1. Know your best times of day for different tasks
Our brains work differently at different times of the day. Figuring out the ideal time to perform a task can make it more enjoyable and lessen the amount of time you spend on it. Most people are more creative in the afternoon or evening. That’s because they're a little fatigued, so their minds tend to wander, which leads to new ideas. For that reason, a first draft, whether of a business memo, a short story, or a legal brief, will flow more easily in the afternoon. In contrast, for most people, the morning is a better time for tasks that require focus and precision. (Interestingly, one study showed this was true even for individuals who reported they were not “morning people.”) So revise that first draft or proofread your near-final document in the morning.
2. Focus on large blocks of time
Business/self-help guru Tony Robbins once said that most people overestimate what they can do in one year and underestimate what they can do in ten. The same thing tends to be true for a week versus a month, particularly when you’re very busy. If your days feel booked to the hilt, setting more daily or even weekly goals will just add stress. Instead, take a few minutes to consider what you can reasonably get done in a month or a year. Let’s say you want to find a new job but have no time to look. Choose one task per month to further that goal. Maybe in Month 1, spend an hour total talking with two people who already have the type of position you want; in Month 2, spend an hour researching ideal companies; in Month 3 update your resume, etc. Will you have a new job at the end of the year? Maybe, maybe not, but you’ll have made substantial progress. As another example, if you’ve wanted for years to write fiction, try setting a goal of writing just 250 words 10 times over the next three months. At the end of that time, you’ll have a 2,500 word short story (which you can then edit in the mornings).
3. Schedule important meetings with yourself
There’s an old saying that if you want something done, ask a busy person. If that’s you, schedule time for yourself, even if it’s only once a week or once a month, and treat it like any other important appointment. In other words, if someone wants to set something else at that time, you are not available. (No one needs to your important meeting is with yourself.) What to do in that time? Whatever you need most. Spend half an hour with a cup of tea and plan your next month’s personal goals. Take a walk, meditate, or sneak away to a coffee shop (don’t bring your tea with in that case) to read a book. But do something just for you – not for your boss, your employees, your spouse, your kids, your neighbor….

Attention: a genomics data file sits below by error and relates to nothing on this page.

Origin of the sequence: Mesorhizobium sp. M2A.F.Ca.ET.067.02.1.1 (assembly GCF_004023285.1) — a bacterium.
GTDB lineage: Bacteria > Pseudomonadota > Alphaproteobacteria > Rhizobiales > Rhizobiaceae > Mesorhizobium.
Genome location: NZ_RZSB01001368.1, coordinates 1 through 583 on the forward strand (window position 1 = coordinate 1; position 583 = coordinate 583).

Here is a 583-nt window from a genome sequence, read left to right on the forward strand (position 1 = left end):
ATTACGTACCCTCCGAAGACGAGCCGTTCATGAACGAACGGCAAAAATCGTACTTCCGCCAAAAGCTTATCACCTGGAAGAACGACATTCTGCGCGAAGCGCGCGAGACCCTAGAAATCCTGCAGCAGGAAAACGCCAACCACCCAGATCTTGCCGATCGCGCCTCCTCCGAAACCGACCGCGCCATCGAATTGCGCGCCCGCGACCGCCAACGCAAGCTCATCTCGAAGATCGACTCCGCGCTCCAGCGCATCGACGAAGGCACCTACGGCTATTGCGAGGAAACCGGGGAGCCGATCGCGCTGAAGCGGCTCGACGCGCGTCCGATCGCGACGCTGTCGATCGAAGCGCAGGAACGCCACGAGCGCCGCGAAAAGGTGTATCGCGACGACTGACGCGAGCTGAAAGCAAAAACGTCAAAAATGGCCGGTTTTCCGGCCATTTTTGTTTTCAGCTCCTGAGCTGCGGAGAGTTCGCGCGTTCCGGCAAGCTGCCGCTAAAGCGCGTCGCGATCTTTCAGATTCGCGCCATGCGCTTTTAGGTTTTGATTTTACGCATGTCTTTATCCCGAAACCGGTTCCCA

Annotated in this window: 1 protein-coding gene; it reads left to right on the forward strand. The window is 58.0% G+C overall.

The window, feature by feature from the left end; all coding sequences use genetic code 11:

4. Expect to be interrupted/frustrated/for things to take longer than you expected
Especially when we’re busy, there's a tendency to schedule everything to the minute. What that really means is we’re assuming all will go smoothly. Every conference call will start and end on time, every software download will finish in the estimated time, and the car will never break down. When does life work that way? It doesn’t. So don’t start the software download when you know you’ll need your computer half an hour later. If you are stuck with back-to-back meetings, leave a half hour somewhere in the day to catch up. For a one p.m. meeting that’s a 30-minute drive away, block out the time from noon on in your calendar. (You still won’t leave until 12:15, but at least you’ll have an extra 15 minutes if the route includes a detour.) This will give you breathing room to still get most things done on time and will ease stress. When the computer crashes, you can say to yourself, “Oh, yes, I knew that could happen. Good thing I I started this at 6 p.m. and I can go grab dinner while it reboots.”
5. Make your own rules
For a short time, I tried the OHIO system – Only Handle It Once. It sounded great – why waste time, for instance, looking at each e-mail two-three times in a day. On a slow day, responding to each e-mail as it came in saved time and lowered stress. But if I had a day that started with 30 emails and 50 more came in later, it was a different story. If the 1st required me to complete a half hour task in order to respond but wasn’t urgent and the 25th needed an immediate answer that would take five minutes, OHIO was a terrible idea. Not only would I give poor service to the client who sent No. 25, I’d feel extremely stressed while I spent half an hour on a non-urgent task without knowing what those other twenty-four emails required. Someone in another kind of business, though, might find OHIO useful in most circumstances. This shows that, with any rule or idea, including the suggestions above, it’s important to see how it fits your work habits and your life. And, as important, see how you feel as you go through your day. If it works, great. If not, you can make adjustments.
What’s helped you both relax and be productive?
Lisa M. Lilly is an attorney and the author of Amazon occult best seller The Awakening. Her poems and short fiction have appeared in numerous print and on-line magazines, including Parade of Phantoms, Strong Coffee, and Hair Trigger, and a short film of the title story of her collection The Tower Formerly Known as Sears and Two Other Tales of Urban Horror was recently produced under the title Willis Tower. She is currently working on The Awakening, Book II: The Unbelievers.The Awakening for Kindle: http://amzn.to/pFCcN6
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